J. The Prohibited Act, or Actus Reus

AuthorKent Roach
ProfessionFaculty of Law and Centre of Criminology. University of Toronto

Page 10

Every criminal or regulatory offence will have a prohibited act or omission, or actus reus. The prohibited act depends on how the legislature has worded the offence. For example, the prohibited act of theft is defined by Parliament in section 322(1) of the Criminal Code as the taking and conversion of anything. The prohibited act also depends on how the courts interpret the words of an offence. Sometimes the courts interpret these words restrictively to benefit the accused, but they may not do so if a restrictive interpretation defeats the clear purpose of the offence. The Supreme Court has interpreted the word anything in the offence of theft not to include the taking of confidential information from a computer screen, even though taking a piece of paper with confidential information on it would be theft. Parliament could always amend the criminal law to state clearly that confidential information constitutes a thing that can be stolen, or it could create a new offence of stealing confidential information from a computer. The definition of the prohibited act is perhaps the most important policy component of the criminal law. The trend is towards expansive legislative definitions of the prohibited act, with the most obvious example being the replacement of the offence of rape with sexual assault.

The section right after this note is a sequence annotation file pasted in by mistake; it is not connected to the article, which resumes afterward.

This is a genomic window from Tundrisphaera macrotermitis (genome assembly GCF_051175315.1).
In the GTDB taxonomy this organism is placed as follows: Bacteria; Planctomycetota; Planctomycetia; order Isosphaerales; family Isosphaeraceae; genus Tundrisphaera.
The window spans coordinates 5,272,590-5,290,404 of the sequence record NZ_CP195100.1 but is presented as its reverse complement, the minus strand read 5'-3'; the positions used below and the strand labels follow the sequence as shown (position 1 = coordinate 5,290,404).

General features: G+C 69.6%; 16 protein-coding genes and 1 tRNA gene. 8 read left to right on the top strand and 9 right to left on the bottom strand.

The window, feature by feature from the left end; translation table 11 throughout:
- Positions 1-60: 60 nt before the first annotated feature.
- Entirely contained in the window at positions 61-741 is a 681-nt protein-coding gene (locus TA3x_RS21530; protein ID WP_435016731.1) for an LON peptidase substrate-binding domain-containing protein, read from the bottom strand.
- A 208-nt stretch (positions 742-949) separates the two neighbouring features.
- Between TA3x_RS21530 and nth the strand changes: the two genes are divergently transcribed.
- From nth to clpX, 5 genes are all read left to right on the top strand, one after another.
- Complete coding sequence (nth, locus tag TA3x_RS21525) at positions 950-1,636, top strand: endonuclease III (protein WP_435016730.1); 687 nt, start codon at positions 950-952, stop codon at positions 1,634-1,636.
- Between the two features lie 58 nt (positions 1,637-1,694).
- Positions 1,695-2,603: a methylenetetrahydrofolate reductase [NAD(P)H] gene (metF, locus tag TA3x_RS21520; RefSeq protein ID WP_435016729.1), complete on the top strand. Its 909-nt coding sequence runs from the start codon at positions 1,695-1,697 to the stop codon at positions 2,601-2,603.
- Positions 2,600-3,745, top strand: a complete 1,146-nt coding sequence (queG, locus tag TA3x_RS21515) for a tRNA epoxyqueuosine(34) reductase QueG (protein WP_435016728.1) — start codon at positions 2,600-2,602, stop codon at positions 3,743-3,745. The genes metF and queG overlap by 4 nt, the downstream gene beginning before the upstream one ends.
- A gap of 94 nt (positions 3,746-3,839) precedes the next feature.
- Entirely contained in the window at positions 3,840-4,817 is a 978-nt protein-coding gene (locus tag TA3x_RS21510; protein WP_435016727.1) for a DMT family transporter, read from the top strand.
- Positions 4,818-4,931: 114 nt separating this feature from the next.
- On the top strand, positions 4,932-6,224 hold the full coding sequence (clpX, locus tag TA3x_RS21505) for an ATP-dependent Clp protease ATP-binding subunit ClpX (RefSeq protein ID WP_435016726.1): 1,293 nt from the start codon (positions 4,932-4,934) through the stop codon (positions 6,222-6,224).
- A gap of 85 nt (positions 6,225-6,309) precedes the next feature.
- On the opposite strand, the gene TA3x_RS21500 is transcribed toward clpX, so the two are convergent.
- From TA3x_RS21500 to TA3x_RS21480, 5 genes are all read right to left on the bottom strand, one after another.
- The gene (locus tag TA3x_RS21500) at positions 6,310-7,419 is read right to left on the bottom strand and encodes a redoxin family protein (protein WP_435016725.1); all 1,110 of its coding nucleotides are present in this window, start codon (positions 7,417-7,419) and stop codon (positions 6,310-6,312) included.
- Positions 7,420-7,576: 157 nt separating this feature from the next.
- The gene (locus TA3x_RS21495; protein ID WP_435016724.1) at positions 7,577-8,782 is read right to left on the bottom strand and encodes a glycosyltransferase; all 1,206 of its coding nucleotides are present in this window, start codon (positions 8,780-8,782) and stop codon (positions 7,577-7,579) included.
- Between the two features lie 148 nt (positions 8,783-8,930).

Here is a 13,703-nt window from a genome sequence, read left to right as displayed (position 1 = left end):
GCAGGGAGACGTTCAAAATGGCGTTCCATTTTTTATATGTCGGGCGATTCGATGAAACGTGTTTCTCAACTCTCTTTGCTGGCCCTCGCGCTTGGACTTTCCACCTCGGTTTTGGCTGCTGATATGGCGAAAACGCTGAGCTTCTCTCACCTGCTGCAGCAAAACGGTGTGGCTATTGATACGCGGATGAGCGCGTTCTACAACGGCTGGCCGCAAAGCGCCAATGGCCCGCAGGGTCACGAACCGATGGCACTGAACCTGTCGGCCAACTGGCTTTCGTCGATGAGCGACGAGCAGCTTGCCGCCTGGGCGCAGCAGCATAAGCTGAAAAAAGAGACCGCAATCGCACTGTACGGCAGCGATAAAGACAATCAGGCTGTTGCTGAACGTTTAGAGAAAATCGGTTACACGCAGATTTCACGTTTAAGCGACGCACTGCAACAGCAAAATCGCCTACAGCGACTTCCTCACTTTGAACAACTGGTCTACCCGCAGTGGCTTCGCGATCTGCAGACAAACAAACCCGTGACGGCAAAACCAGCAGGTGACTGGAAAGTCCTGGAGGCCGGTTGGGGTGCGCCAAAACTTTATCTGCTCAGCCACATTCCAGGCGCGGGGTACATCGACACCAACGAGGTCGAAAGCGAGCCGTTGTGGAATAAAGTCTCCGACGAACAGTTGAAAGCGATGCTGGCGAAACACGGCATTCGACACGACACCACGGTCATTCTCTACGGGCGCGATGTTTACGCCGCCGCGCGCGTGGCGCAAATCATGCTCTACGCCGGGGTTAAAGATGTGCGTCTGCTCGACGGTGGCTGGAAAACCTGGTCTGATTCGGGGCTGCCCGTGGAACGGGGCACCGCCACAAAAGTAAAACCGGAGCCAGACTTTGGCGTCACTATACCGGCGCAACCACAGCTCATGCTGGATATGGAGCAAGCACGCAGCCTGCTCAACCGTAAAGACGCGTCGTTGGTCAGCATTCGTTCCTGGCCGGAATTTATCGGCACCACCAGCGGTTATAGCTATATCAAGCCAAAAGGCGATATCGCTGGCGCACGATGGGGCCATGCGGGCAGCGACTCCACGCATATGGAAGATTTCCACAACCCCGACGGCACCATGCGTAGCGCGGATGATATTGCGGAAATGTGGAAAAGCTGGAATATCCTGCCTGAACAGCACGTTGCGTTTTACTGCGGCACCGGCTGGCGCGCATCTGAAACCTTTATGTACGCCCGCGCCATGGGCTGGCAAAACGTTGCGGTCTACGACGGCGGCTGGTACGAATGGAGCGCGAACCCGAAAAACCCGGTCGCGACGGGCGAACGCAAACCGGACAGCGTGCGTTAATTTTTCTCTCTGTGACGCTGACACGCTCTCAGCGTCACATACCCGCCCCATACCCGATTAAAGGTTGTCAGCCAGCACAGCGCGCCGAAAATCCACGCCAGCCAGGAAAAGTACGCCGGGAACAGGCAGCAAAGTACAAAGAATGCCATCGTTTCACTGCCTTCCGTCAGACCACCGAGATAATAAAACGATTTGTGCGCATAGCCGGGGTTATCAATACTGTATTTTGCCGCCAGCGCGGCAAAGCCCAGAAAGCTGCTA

The actus reus is usually defined as an overt act, such as the taking of another person’s property. The legislature can, however, define the prohibited conduct as an omission or a failure to take action. For example, a parent can be guilty of the criminal offence of failing to provide the necessities of life to his or her child. Regulatory offences may often prohibit the failure to take action, such as keeping proper business...

To continue reading

Request your trial